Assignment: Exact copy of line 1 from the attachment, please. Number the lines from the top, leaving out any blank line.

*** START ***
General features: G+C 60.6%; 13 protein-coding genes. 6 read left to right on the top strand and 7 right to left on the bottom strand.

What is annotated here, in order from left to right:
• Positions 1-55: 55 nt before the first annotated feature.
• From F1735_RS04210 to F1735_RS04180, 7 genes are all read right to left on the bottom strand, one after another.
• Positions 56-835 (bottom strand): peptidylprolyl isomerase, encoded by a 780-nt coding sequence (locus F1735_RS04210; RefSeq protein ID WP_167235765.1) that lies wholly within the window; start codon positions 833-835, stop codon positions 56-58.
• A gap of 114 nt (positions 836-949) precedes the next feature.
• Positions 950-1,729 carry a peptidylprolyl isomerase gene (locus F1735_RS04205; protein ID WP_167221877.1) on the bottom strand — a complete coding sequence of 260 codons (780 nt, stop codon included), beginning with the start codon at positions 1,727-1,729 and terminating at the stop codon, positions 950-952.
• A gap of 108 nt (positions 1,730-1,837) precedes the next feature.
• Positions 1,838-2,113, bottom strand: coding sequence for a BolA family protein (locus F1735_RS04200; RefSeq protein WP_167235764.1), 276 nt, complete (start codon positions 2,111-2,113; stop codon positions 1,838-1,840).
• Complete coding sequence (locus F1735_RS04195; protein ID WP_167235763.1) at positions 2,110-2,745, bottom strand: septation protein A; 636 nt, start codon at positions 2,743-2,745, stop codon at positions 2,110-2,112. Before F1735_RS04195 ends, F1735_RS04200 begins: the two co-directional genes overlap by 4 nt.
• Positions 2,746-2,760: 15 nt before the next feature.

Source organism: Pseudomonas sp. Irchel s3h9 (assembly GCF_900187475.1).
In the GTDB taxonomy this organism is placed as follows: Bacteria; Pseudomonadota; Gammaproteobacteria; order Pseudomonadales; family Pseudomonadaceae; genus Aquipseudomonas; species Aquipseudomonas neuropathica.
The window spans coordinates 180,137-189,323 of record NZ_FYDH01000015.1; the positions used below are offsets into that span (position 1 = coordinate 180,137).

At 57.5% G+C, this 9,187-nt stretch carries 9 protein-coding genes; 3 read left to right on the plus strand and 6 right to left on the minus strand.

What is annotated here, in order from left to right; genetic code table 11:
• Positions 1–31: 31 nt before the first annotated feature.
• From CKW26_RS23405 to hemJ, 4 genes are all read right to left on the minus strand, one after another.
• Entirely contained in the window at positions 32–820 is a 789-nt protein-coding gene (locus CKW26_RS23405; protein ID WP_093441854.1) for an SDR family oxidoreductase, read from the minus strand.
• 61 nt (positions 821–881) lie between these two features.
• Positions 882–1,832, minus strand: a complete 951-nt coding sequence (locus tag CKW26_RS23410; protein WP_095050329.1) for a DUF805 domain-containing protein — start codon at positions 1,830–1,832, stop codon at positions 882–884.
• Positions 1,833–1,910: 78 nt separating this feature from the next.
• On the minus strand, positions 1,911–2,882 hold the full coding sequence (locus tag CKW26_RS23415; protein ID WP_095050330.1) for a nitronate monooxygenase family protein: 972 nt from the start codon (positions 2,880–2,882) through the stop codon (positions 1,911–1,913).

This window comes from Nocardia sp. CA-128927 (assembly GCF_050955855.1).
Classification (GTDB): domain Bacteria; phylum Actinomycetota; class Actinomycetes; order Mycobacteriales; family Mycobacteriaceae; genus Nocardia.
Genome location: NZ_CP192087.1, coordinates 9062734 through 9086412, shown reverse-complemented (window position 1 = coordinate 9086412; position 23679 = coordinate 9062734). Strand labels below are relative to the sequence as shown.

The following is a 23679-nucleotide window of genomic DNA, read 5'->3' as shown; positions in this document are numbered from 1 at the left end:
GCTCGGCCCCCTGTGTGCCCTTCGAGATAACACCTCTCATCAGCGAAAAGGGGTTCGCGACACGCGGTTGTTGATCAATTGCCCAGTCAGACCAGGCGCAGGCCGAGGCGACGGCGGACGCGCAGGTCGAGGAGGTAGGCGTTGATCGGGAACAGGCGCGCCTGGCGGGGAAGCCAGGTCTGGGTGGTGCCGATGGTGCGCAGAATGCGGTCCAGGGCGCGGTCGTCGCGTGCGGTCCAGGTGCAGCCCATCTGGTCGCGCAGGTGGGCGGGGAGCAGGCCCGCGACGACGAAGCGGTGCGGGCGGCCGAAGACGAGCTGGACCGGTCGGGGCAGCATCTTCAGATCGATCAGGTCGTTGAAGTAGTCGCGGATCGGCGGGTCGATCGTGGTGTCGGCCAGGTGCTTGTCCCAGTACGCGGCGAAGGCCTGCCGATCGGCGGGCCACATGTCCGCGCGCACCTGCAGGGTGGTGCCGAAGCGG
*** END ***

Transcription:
General features: G+C 60.6%; 13 protein-coding genes. 6 read left to right on the top strand and 7 right to left on the bottom strand.